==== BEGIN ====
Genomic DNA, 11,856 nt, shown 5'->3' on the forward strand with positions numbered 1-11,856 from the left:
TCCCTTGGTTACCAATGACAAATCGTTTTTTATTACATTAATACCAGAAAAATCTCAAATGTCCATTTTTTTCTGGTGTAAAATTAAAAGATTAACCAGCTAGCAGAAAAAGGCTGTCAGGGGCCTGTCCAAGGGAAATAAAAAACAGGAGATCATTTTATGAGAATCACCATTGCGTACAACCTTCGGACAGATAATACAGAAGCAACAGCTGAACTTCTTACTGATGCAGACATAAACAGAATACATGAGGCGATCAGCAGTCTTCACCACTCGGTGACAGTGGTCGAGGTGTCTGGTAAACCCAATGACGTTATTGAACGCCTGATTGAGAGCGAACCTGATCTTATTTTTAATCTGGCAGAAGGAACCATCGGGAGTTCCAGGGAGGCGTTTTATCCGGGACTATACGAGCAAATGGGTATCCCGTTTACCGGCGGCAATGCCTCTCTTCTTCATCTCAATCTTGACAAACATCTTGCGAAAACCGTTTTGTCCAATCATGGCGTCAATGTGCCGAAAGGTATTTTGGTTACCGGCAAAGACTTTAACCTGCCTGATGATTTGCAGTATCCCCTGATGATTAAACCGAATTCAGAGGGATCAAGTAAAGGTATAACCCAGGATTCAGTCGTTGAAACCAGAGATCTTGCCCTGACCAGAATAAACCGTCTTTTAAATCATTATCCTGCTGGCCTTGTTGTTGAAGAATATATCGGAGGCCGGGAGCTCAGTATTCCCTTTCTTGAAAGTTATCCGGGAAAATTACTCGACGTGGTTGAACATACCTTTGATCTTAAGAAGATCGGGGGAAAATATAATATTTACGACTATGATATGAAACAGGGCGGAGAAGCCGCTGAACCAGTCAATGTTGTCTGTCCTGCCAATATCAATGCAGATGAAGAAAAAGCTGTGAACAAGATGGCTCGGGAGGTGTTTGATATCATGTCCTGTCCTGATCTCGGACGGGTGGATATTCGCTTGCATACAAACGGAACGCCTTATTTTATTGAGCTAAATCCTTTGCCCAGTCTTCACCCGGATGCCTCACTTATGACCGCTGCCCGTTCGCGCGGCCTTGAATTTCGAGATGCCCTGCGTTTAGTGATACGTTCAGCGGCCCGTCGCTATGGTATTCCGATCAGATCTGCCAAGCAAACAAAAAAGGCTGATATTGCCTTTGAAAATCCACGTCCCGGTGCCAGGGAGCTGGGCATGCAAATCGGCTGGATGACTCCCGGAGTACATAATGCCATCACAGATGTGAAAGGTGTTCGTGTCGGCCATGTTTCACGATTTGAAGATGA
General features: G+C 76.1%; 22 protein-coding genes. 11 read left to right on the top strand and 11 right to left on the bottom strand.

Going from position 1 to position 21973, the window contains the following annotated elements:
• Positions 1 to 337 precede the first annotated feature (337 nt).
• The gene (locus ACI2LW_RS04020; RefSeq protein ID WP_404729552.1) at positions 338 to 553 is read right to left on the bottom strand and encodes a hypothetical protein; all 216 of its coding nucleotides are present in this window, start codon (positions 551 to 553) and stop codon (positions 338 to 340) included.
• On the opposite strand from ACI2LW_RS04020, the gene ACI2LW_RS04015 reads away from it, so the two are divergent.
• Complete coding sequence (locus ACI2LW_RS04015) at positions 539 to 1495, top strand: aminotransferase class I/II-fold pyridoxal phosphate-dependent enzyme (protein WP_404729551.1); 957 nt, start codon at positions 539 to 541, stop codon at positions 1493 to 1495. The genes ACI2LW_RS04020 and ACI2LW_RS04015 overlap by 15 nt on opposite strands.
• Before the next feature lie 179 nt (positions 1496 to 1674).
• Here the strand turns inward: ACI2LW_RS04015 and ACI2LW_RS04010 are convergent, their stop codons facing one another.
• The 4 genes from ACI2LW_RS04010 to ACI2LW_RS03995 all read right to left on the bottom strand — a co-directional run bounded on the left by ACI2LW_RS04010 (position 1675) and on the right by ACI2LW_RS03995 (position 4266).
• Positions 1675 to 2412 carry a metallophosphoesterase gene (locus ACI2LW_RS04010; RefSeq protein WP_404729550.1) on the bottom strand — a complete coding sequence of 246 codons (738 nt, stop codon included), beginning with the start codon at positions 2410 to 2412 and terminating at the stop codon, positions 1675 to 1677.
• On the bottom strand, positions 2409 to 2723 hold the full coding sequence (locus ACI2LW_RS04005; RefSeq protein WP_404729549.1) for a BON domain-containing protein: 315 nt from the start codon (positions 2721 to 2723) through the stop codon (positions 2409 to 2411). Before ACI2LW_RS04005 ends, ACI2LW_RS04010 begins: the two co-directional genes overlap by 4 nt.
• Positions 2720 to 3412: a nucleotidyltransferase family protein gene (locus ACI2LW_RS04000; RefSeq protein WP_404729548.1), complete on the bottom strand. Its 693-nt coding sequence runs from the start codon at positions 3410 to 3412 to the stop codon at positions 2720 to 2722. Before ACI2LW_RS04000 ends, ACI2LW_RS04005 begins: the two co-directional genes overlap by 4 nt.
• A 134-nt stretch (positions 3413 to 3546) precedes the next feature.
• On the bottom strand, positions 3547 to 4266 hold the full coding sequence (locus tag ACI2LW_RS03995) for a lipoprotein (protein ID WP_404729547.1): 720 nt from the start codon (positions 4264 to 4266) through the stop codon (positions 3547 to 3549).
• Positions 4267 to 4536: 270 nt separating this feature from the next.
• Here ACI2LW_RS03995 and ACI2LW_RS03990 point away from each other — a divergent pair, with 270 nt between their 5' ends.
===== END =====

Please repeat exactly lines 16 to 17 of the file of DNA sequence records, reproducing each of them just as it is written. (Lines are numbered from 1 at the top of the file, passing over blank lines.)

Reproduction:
• On the bottom strand, positions 3547 to 4266 hold the full coding sequence (locus tag ACI2LW_RS03995) for a lipoprotein (protein ID WP_404729547.1): 720 nt from the start codon (positions 4264 to 4266) through the stop codon (positions 3547 to 3549).
• Positions 4267 to 4536: 270 nt separating this feature from the next.